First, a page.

Thursday, October 8, 2009

Glee 1.06: "Vitamin D"

"I don't know how important people like presidents or newscasters or mob bosses do it. My mom says I'm stretched too thin, so I gave up homework, but that didn't help. I got vaporized on Level Two. Level TWO! And I didn't have the energy to care."


This week’s episode of Glee was quite fun, and I pretty thoroughly enjoyed it, even if all the relationship drama didn’t go the way I’d prefer. In this episode, the Glee kids are getting overly confident to the point where they don’t feel like they have to put in a lot of work to win the upcoming Sectionals competition. Meanwhile, Sue has a new plan to take down the Glee Club, and it involves Will’s crazy shrew of a wife, Terri.

The line-up for Sectionals has been announced, and New Directions are feeling cocky. They will be competing against a school for the deaf and a reform school for girls recently released from prison. Now, I personally think both groups are perfectly capable of putting on an amazing performance. If Glee doesn’t take a similar perspective, I will be extremely disappointed in it. Glee is generally too clever of a show to play into that sort of stereotype. Stereotypes about the different cliques you find in high school are one thing. You can play up the stereotype to skewer it in a way. The stereotypes about the other schools, especially the school for the deaf, are different. Showing kids with a disability failing at something, and having that played for laughs, does not mock or serve to undermine the stereotype- it perpetuates it. I’m hoping I won’t have to eat my words when I say that I don’t think Glee will go this route.

Will is cutely discussing the situation with Emma in the faculty lunch room (a situation involving a blot of mustard that is kind of the reverse of the chalk dust scene a from a few weeks ago is part of the cuteness) when Sue, seeing an opportunity to both act superior and perhaps hurt Glee, interjects. She says that she chooses one person to kick off the Cheerios every week. This gives Will his own, slightly more humane idea. He splits New Directions into guys and girls teams for a mash-up contest. Winner gets to have a say in designing the routine for Sectionals. This peps the kids up slightly, but not much.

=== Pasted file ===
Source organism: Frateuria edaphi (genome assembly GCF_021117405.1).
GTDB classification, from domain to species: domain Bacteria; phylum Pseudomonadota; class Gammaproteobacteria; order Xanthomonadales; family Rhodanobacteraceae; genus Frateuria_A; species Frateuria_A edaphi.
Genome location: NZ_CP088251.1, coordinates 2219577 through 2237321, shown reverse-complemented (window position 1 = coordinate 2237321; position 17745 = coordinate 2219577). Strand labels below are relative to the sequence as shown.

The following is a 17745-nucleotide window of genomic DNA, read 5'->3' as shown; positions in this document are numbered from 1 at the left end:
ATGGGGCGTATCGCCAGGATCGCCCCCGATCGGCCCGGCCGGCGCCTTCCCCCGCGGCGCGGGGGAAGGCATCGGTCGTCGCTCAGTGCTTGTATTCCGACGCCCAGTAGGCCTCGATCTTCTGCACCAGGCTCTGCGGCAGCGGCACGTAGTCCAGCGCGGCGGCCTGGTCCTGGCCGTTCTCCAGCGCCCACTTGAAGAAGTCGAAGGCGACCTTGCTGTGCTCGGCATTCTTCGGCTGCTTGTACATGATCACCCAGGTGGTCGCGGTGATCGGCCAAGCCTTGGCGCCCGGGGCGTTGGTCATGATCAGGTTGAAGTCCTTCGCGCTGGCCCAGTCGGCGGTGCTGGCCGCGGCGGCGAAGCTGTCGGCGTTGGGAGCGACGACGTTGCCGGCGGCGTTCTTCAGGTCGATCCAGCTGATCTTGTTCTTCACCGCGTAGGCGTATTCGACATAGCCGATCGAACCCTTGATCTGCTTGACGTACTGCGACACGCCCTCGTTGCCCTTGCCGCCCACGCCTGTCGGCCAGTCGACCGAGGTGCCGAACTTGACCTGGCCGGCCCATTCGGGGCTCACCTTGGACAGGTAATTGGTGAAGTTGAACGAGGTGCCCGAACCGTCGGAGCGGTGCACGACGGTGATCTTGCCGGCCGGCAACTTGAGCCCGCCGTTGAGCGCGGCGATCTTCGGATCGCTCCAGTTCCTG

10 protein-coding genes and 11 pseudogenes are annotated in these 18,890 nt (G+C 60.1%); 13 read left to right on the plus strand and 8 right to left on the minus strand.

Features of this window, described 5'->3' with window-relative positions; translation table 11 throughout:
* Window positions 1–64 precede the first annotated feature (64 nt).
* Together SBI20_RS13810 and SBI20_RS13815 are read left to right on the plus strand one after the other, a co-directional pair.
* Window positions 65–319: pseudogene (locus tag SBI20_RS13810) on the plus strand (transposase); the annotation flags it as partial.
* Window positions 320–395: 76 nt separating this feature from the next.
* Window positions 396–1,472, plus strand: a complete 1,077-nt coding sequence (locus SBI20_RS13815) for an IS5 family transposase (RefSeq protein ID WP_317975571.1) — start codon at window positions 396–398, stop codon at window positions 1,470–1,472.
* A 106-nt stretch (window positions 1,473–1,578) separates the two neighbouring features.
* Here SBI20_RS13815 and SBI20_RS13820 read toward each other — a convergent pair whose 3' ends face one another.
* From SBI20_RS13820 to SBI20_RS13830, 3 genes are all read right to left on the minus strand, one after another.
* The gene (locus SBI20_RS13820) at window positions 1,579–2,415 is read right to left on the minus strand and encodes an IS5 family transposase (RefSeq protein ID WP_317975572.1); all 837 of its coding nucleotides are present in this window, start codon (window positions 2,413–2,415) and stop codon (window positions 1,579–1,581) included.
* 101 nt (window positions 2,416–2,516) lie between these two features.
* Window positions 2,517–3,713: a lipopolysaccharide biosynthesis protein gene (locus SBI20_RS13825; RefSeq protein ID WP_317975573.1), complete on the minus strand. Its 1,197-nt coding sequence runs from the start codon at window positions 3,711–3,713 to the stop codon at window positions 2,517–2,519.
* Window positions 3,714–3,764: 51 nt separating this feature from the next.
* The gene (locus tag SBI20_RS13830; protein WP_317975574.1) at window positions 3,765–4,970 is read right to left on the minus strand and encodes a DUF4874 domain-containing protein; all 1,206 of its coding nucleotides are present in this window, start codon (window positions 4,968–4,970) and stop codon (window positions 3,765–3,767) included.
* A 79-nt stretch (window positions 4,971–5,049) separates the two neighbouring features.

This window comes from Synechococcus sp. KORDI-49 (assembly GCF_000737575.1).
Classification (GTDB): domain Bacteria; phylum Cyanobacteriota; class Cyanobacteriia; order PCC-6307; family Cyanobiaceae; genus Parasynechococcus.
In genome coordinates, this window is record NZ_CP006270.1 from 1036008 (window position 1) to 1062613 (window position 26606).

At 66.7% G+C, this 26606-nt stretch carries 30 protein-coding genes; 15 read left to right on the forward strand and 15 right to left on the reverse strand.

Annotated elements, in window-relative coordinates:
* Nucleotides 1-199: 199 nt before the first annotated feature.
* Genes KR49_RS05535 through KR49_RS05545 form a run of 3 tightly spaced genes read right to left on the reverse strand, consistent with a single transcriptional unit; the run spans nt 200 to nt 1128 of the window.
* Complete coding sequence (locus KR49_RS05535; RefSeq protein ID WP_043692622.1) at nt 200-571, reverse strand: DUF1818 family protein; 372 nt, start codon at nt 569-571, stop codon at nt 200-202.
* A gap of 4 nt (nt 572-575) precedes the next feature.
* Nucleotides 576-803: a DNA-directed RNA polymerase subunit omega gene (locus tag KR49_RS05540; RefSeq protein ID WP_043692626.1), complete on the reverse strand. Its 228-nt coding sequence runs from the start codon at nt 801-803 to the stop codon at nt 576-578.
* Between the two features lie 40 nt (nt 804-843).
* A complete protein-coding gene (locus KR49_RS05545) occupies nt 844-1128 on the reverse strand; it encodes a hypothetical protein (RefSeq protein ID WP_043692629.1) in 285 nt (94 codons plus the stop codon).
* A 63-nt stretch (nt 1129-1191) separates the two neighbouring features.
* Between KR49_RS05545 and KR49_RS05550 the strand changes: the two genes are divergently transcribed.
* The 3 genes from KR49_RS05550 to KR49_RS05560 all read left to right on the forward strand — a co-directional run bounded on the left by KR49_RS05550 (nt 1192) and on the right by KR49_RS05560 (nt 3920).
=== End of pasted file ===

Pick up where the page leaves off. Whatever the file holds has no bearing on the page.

Meanwhile, Sue also implements a second anti-Glee scheme, as outlined in her fairly amusing journal. Speaking of Sue’s journal, that would be a pretty fun web companion for the show, sort of like Barney’s Blog on CBS’s HIMYM site. Anyway, Sue wants to exploit Will’s connection to Emma and cause him personal pain. If she can’t take down Glee, she wants to take down the man in charge of Glee. There’s an “accident” where the school nurse falls down the stairs, and Sue has the perfect replacement in mind. Terri Schuster. Who isn’t even actually a nurse, but, you know, details. Principal Figgins agrees to it, probably because Terri is willing to work for less money than, say, an actual nurse. Terri, just as Sue predicted, uses the opportunity to smother Will (figuratively, not literally…not literally yet, at least) and keep him away from Emma as much as possible.